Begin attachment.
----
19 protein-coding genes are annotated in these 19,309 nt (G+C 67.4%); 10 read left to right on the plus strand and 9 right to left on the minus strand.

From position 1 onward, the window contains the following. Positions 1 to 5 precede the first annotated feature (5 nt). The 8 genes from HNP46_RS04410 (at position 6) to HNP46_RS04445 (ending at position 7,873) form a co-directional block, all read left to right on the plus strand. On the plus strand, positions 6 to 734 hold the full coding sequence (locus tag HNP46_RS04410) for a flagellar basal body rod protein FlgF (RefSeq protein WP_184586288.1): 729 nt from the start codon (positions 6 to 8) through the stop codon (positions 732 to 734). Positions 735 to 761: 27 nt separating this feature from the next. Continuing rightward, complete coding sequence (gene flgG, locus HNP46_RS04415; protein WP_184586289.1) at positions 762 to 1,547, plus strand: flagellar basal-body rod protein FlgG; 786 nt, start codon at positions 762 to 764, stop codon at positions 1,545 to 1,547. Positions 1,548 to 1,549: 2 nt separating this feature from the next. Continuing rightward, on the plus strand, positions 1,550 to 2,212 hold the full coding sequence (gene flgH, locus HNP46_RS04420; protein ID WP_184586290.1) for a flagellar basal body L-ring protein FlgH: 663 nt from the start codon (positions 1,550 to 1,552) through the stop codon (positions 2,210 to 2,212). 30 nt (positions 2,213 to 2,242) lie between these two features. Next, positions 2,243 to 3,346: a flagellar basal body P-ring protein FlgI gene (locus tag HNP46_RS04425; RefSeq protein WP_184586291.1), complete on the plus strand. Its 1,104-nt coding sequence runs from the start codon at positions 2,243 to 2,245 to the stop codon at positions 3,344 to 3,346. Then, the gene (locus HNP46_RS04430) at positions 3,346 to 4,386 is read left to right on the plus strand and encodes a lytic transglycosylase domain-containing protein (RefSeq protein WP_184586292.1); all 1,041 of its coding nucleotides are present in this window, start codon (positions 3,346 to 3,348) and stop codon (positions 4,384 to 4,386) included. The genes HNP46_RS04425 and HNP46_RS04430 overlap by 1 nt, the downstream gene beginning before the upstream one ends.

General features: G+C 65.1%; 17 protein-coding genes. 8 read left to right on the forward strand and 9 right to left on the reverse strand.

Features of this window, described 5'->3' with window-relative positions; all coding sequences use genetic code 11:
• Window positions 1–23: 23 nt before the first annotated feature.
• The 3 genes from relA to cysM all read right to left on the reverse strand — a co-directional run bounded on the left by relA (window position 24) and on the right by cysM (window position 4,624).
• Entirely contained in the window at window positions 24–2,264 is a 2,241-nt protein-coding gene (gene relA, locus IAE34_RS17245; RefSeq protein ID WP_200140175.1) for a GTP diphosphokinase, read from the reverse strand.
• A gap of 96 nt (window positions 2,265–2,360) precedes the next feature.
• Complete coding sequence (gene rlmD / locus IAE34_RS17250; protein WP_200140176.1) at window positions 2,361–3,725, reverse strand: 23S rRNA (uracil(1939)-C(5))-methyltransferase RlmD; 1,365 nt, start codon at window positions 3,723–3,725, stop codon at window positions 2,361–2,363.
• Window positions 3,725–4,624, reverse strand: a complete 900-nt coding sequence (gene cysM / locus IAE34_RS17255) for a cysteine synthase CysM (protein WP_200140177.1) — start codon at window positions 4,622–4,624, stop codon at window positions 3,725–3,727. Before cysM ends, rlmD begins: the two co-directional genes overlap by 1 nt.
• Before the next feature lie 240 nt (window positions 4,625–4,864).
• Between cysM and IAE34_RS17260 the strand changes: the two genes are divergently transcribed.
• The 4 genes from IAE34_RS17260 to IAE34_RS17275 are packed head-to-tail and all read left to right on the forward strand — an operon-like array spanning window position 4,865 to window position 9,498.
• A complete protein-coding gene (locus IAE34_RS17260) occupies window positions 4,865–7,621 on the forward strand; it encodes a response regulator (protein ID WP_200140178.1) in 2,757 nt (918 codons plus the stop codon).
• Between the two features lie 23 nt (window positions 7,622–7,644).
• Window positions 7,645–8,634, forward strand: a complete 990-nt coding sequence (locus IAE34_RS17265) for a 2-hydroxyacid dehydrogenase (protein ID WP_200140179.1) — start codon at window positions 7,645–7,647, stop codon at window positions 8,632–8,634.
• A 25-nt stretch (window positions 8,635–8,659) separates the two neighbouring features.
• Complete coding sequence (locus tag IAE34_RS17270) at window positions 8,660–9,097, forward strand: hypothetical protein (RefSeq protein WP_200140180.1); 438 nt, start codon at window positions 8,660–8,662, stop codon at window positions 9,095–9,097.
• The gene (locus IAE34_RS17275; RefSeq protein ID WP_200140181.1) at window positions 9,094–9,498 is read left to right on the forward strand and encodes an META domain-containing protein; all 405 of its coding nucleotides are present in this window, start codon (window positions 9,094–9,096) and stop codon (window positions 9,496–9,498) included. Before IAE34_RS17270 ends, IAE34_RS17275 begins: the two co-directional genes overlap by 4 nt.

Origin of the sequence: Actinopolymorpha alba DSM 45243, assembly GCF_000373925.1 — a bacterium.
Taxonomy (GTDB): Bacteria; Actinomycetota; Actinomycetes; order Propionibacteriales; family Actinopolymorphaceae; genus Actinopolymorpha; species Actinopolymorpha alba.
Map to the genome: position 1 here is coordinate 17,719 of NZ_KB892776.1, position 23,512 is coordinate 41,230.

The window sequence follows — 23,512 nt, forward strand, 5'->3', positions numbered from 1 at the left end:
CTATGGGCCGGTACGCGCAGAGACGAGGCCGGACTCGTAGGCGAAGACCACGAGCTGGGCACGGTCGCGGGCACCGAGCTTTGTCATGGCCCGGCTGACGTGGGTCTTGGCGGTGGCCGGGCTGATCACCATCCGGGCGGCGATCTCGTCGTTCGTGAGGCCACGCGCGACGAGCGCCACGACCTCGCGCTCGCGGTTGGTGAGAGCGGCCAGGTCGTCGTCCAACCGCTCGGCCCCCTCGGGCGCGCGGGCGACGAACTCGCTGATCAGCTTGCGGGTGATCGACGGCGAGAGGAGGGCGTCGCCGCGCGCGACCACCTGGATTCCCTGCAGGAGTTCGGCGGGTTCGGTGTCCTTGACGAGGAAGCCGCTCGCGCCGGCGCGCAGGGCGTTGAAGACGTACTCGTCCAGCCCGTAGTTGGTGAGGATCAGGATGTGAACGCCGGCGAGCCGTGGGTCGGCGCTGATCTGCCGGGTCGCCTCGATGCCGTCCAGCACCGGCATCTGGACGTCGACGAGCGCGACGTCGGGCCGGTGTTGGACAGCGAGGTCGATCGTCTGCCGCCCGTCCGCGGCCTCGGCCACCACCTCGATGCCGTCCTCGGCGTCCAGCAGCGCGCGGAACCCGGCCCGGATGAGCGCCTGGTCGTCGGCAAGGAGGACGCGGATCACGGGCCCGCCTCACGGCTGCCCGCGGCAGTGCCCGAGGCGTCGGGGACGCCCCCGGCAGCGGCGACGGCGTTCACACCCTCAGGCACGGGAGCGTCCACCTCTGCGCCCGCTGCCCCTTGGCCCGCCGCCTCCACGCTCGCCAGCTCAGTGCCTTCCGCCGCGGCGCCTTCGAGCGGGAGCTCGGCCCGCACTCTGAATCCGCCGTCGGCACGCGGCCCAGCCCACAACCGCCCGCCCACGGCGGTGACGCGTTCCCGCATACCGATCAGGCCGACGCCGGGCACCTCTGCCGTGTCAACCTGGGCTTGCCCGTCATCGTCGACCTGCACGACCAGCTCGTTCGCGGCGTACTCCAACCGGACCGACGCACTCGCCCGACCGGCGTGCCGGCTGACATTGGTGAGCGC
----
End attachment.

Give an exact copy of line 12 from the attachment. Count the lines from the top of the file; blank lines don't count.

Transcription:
• Between cysM and IAE34_RS17260 the strand changes: the two genes are divergently transcribed.